She says people kept asking the same question all the time: ''OK, it's one thing to define passages, but who gets through them successfully? How do you make opportunities out of those obstacles?'' She explains: ''The only way I could think of to answer it was if I could tap out of the culture people who felt exceptionally good about themselves, in many different dimensions of life - personal, professional, as parents, as citizens. They would probably have had to have been through at least one passage, and if they were feeling good they must have done something right. They must have expanded as the result of it, grown, rather than contracted or escaped, or one of the other normal, more common responses. If I could get to those people and then write about them, maybe it would just present a number of answers, not one answer, not a how-to book, but a number of possibilities that would maybe open up some windows. . . .''
Gail Sheehy's own pathfinding started with a crucial decision soon after she'd gone off to the University of Vermont as a freshman. It was brought about by her high-school boyfriend who was ''deeply inappropriate,'' she smiles. He was a Korean war vet, five years older than she. ''Romantic, dashing, and insanely possessive,'' he turned up under her dormitory window with a ladder one night and asked her to elope. She was halfway down the road with him when she decided to call her parents, who were incredibly cool and didn't protest, but suggested she think it over for two weeks. She decided to stay in college to finish her education.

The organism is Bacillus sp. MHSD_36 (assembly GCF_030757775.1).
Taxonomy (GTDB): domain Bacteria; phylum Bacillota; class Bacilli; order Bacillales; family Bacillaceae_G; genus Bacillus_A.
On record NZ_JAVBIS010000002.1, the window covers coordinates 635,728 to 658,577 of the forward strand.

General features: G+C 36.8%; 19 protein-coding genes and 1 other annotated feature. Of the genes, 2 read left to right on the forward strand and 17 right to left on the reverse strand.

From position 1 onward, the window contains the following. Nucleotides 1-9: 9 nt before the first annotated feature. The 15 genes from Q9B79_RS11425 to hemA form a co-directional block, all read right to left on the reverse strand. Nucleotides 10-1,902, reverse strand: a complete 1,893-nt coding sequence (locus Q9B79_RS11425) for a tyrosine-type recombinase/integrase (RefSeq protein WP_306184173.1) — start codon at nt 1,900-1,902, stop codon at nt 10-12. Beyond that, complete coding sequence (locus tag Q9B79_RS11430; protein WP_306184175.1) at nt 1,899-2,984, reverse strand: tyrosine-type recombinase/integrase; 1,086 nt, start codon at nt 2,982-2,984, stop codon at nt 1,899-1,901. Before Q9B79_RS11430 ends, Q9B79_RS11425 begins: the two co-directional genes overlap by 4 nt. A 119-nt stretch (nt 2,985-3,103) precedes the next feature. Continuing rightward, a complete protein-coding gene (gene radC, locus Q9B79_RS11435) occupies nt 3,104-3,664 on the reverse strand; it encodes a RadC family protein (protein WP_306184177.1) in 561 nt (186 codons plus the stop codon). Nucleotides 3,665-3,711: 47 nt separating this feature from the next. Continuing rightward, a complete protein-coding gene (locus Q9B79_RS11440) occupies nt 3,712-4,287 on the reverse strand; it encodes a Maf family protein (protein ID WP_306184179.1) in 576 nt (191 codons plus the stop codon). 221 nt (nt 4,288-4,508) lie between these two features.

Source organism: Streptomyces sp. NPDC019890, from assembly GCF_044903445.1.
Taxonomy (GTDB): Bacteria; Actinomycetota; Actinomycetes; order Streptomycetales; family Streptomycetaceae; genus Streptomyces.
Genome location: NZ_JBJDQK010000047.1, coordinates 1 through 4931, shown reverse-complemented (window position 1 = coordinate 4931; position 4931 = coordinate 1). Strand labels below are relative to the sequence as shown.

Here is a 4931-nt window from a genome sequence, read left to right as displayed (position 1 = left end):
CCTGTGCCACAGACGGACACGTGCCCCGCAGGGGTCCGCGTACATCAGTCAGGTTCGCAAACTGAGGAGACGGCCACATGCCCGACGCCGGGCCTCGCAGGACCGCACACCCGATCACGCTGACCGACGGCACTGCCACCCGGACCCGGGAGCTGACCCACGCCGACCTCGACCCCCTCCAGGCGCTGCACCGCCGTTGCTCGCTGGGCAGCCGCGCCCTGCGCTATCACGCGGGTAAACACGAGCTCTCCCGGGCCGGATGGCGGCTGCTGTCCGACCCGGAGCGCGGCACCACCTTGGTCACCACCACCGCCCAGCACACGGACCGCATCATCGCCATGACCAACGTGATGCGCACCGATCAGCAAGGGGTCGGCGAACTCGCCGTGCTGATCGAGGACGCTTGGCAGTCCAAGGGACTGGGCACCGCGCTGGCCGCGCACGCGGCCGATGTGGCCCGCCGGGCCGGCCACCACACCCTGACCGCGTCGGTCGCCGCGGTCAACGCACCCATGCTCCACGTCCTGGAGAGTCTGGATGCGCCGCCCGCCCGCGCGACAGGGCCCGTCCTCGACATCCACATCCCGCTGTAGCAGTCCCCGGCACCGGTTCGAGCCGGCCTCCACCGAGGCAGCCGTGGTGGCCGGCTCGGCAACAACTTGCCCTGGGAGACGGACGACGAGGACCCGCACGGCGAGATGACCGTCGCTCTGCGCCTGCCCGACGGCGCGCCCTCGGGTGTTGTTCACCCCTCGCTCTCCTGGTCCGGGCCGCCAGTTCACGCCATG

Enter Squadron Leader Greville Bell, of the Royal Air Force. He struck up a conversation with her one night at a Greenwich Village hangout and later called her three times to ask for a date. Gail remembers that on the fourth call he announced in his impeccable British accent that he really couldn't call again, it would be too humiliating, because as he said ''he wasn't really squadron leader Greville Bell, he was Albert Sheehy from Shelton, Conn., who went to New Haven State Teachers College, whose father was a policeman.'' He apologized, explained the accent: He'd been stationed in England for three years at an RAF base. He said he'd really like to see her again -- as Albert Sheehy. They were married a year and a half after she left college.
When her husband (who'd gone on to the University of Rochester medical school) began interning, her life turned down a different path. At that point, she says, ''I certainly saw a crossroads.'' By this time she had a job she loved , writing at the Trib, but it was impossibile to support her family and care for her very young daughter, Maura, at the same time. A succession of incapable babysitters made her face the choice. At that point she decided to take the plunge into free-lancing.
''I really hadn't planned to start free-lancing that early. I wasn't ready. . . . But it was in a way a miniature life accident (her ''Pathfinders'' word for crisis) that pushed me out on the end of the diving board. . . . Albert was an intern making 90 cents an hour, and so it wasn't just a matter of what would be the nicest career choice or path. It was that we had to survive. But I really felt there was no question for me, I really had to work out of my home for the next few years. And then came this miraculous offer the day after I left the Herald Tribune. It was raining and I was stuck in the house, and I got a phone call from Cosmopolitan (magazine) saying 'if you ever think about leaving the Tribune, we're willing to talk with you about a contract to do a number of stories for us a year, which would be guaranteed income.' Well, that was dinner! And that then gave me the freedom to begin working on a novel.''
Her novel ''Lovesounds,'' traced the dissolution of a fictional marriage at the same time her own marriage was ending. '' 'Lovesounds' was not a good novel, although it was a success as a magazine article,'' she says.